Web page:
Featured image by PopTika
When the COVID-19 pandemic first hit, many people thought life would get back to normal in a few weeks at most. While we waited, we took refuge in Netflix, watched birds, and learned to bake sourdough bread from scratch.
As the pandemic stretched on, we read books and took up hobbies such as sport betting online and spent quality time with the people we lived with.
But when the virus really took hold and the world began to feel its dire consequences, a grim reality set in. People all over the world went into lockdown for well more than a year.
Life Got Tough for Small-Business Owners
During lockdown, the pandemic was especially hard on small businesses. More than 40% of small businesses in the US had to close their doors temporarily. Some even closed for good. Many workers lost their jobs. People everywhere began to wonder if life would ever get back to normal.
Some of the businesses that best survived the lockdowns were those that took a flexible approach. For example, some pivoted toward manufacturing hand sanitizer or face masks. Retail establishments that remained open installed plexiglass shields to protect employees and set up hand sanitizing stations for customers.
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Liquor stores thrived, as did meals-to-go services such as Grub Hub and Uber Eats. Other businesses, such as online retailers, were able to take things in stride and even flourish during this time. Their new normal looked a lot like the old one, except that they were busier and even more prosperous as shoppers began ordering more and more of the things they needed from online stores.
The Real Estate Industry Got Flipped on Its Head
One of the industries most deeply affected by the coronavirus pandemic has been residential real estate. Industry watchers believe this market has been forever changed. They assert that what was once normal life for real estate agents, brokers, and their customers has probably become a thing of the past.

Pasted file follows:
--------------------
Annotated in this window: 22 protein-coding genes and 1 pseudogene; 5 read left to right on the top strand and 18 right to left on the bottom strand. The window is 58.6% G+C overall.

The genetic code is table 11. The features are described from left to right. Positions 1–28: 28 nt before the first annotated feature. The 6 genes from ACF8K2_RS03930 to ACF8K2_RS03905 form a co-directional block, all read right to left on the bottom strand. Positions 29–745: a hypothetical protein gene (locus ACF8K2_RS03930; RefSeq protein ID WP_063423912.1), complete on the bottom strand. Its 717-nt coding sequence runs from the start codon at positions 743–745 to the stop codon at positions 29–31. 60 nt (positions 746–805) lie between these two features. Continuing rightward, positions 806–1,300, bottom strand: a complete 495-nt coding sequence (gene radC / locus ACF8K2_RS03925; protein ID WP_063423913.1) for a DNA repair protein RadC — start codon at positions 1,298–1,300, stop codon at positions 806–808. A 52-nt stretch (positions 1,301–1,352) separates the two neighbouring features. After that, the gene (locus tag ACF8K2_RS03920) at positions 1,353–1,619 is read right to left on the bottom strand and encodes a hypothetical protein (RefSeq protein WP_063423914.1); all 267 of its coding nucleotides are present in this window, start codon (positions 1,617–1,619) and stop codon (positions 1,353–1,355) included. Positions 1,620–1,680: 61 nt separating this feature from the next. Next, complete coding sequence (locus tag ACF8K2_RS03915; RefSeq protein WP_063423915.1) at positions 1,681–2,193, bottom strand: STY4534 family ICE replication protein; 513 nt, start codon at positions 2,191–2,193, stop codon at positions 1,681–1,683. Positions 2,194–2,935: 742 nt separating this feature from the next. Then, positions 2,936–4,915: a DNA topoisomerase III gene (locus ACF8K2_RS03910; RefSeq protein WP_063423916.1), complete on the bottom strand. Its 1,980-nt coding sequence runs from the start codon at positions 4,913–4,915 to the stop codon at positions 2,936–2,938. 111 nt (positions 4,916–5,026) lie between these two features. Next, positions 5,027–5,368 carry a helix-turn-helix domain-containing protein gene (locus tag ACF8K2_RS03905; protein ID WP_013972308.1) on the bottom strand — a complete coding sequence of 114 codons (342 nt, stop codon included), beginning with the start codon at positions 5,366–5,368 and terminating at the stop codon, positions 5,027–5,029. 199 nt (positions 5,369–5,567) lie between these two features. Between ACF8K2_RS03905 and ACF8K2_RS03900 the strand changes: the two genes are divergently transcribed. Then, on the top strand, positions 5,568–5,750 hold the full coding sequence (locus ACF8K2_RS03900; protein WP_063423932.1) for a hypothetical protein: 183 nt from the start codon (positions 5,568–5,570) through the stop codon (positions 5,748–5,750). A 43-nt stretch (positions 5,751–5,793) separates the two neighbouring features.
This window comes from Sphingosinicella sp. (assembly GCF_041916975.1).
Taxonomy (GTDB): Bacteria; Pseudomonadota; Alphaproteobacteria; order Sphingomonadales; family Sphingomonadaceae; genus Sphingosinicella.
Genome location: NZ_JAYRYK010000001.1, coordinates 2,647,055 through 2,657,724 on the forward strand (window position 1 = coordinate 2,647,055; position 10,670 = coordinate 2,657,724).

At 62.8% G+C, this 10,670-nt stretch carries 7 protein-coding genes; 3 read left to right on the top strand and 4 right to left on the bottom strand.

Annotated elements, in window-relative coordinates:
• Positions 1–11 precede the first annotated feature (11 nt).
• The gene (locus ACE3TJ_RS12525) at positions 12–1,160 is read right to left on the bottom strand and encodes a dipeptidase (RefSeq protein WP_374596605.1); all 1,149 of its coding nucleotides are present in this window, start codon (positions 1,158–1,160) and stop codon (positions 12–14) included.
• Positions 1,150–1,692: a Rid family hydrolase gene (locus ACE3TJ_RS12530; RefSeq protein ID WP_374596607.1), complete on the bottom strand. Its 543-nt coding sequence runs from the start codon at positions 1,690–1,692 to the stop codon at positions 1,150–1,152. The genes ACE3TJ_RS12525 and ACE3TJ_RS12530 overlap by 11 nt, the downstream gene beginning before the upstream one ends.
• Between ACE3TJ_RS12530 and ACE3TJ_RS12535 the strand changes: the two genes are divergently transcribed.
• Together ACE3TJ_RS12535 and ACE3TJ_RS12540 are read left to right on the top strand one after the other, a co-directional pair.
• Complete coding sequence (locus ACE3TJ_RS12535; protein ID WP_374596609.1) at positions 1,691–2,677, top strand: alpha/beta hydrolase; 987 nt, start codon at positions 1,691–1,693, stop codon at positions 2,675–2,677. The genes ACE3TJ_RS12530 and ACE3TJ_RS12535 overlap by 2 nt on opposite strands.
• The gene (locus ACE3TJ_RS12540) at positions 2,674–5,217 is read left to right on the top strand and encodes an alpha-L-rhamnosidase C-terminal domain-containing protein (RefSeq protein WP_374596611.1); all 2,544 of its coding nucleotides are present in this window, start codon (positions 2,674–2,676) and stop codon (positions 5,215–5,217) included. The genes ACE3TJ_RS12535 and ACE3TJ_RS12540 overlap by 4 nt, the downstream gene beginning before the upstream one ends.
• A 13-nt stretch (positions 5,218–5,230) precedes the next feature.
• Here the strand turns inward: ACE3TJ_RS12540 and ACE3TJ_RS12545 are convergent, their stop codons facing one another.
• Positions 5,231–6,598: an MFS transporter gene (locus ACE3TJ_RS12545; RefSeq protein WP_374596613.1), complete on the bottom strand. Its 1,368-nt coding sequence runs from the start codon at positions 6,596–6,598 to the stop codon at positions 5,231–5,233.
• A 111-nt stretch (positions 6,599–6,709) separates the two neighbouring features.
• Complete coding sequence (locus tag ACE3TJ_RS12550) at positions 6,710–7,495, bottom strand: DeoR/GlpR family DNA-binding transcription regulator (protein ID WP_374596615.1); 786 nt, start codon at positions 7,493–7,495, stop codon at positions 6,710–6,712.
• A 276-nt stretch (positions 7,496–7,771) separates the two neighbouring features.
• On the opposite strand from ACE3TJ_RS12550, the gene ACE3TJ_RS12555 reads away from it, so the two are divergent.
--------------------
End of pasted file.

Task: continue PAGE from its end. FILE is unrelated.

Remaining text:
Mainly, this is because a mass exodus has begun. Workers are migrating from downtown areas to suburbs and even rural areas. After all, some reason, why would they want to deal with the irritants of urban living when few of the benefits remain? Many stores and shops remain closed. Theaters, museums, and restaurants operate at limited capacity.
Moreover, why wouldn’t employees choose to move now to someplace where they have always wanted to live when their employers are allowing them to work remotely for the foreseeable future?
Conversely, some people chose to relocate to urban areas when rent prices dropped as young workers fled the cities. At the time of this writing, the changes in real estate continue to unfold. Realtors and others in that industry are learning to dance with those changes.
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Life Has Changed for Both Employees and Employers
The Washington Post has reported that around a third of US workers considered changing careers during the pandemic. In fact, many have either started their own businesses or moved on to more rewarding careers.
What’s more, workers in retail and manufacturing are refusing to work the long hours for low wages they felt compelled to accept before the pandemic began. This shift in the balance of power between employee and employer has forced business owners to begin offering workers higher pay and better benefits.
Photo by Courtney Cook on Unsplash
Sport Betting and Other Pastimes Offer Relief from the Stresses of Life
As the owner of a small business, you may be finding it difficult to deal with the stresses of life today. But if you’re still waiting for life to get back to normal, don’t despair. First, be sure to take care of your health. Get plenty of rest and exercise outdoors whenever you can. But perhaps you just need a quick break from whatever has got you down at the moment. In that case, sport betting and other online gaming activities could offer all the stress relief you need.
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